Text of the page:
One area that was especially impressive was climbing traction. We found these pedals to offer mind-blowing grip while climbing in all situations. On technical pitches where you really need to put some power into the pedals and use a lot of full-body movement, these pedals maintain excellent grip on your soles. Our feet stayed in place noticeably better than the competition on the ascent.
The Aluminum pedals feature a large platform constructed of, you guessed it, aluminum. The platform is 114mm x 104mm. The distance from the crank arm to the furthest outboard pin is 107.6mm. These large platforms were easy to find when popping your foot back on the cranks after drifting a corner or dabbing on a tricky section of trail.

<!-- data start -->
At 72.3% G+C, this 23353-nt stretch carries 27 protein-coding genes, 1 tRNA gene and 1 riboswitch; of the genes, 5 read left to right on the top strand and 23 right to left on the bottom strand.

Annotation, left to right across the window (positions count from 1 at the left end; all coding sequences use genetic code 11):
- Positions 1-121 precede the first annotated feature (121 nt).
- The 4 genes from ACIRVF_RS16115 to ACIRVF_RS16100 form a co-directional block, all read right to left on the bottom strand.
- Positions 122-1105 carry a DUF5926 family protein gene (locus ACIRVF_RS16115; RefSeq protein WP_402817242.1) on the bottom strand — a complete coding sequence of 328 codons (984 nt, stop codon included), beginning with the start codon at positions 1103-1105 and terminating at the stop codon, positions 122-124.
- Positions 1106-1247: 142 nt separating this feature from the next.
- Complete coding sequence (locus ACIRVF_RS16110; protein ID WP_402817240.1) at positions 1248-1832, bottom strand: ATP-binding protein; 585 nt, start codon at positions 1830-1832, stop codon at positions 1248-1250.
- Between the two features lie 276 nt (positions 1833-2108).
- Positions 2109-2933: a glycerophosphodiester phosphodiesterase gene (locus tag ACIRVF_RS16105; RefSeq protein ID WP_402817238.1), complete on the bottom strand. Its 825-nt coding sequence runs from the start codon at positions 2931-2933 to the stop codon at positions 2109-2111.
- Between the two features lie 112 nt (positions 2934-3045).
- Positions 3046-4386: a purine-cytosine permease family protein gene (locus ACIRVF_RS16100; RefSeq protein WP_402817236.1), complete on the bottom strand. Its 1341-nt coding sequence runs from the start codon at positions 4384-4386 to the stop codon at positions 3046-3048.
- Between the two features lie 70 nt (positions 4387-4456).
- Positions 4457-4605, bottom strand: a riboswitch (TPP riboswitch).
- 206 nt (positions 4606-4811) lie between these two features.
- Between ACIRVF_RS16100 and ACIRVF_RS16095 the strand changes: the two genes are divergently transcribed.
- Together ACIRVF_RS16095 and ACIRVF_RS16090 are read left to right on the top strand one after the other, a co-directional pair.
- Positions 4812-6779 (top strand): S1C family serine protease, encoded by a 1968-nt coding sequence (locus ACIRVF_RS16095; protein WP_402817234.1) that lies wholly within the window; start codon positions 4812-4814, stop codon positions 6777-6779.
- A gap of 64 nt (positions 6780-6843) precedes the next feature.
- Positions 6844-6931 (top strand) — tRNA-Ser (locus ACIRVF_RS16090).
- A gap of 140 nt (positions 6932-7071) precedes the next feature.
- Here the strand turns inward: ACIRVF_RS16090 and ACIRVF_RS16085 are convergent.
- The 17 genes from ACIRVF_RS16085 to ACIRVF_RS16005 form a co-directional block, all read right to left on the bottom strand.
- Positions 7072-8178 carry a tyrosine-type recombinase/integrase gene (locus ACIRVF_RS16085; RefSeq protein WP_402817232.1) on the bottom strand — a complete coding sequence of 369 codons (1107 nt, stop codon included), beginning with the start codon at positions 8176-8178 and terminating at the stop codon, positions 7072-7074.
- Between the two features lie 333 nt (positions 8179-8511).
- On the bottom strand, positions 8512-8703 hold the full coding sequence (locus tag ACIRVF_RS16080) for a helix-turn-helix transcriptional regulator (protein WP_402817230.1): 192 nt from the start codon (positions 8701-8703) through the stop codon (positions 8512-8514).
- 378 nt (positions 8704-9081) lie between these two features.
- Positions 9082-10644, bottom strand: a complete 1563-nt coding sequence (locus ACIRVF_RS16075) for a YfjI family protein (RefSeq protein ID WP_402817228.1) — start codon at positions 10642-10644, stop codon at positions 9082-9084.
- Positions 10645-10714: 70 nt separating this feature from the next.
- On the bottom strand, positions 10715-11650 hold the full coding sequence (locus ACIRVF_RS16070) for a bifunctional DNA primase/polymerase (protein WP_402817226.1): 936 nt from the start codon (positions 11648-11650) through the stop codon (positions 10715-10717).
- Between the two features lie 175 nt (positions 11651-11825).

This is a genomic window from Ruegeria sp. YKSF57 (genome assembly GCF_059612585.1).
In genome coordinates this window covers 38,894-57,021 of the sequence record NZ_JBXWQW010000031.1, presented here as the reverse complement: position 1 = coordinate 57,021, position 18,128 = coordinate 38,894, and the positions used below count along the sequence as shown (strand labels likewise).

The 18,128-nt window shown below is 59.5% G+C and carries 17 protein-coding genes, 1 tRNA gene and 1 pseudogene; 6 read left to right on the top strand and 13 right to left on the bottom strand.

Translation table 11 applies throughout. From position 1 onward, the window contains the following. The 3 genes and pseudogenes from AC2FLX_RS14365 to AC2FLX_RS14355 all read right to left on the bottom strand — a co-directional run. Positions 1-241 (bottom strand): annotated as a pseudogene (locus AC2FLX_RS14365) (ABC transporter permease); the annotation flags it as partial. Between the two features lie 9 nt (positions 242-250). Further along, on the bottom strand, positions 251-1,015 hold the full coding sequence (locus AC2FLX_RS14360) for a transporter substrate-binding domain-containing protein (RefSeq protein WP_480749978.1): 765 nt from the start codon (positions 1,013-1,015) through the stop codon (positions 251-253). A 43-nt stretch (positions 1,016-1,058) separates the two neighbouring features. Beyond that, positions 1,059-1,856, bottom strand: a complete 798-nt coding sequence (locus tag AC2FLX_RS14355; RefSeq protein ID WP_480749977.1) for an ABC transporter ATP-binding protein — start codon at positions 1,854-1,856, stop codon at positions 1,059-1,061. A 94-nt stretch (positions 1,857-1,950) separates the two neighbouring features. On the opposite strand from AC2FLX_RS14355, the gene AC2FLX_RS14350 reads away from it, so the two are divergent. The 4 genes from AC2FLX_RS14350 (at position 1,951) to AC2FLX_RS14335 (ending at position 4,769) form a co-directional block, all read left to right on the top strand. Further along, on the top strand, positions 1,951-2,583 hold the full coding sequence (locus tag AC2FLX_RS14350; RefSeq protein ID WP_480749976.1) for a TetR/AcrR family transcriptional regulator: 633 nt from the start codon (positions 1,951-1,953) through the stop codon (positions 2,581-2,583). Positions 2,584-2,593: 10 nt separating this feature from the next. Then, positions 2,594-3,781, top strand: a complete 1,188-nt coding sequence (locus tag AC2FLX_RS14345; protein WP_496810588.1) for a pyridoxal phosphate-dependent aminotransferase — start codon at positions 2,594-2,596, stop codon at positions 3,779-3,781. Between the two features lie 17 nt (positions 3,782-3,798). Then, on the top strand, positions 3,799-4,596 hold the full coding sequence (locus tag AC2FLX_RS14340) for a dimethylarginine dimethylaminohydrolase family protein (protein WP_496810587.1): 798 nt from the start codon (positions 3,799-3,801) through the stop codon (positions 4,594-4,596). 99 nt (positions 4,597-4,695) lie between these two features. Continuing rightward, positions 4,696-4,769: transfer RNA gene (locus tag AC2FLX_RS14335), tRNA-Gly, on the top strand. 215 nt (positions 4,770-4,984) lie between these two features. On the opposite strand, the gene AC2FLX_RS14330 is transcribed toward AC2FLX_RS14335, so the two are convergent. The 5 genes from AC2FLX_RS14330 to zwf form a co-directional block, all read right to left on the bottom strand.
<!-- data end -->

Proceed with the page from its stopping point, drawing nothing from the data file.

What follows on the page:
The platform is generally symmetrical with a slightly chamfered/angled lead and front side edges. At 114mm long and 104mm wide, they are among the largest platforms of all the models we tested. The 114mm length provides plenty of support, even for people with larger feet. The 104mm width is a nice middle ground that felt neither too narrow or too wide, and helped to keep pedals strikes to a minumum. The platform is 12.1mm thick at the axle and 8.8mm at the leading and trailing edges giving the pedal a slightly convex shape. It is typically a matter of personal preference, but concave pedals tend to be preferred by many riders. The reality is that when all of your weight is on your shoe, it tends to flex slightly, and a convex pedal shape matches that flex. Our testers did not take issue with the conexity of this pedal, and frankly never noticed it out on the trail. There is a large bearing and bulge in the platform at the inboard side of the axle. This bulge may be annoying for some riders, though we found it work well as a bumper to keep our feet from rubbing on our cranks while pedaling.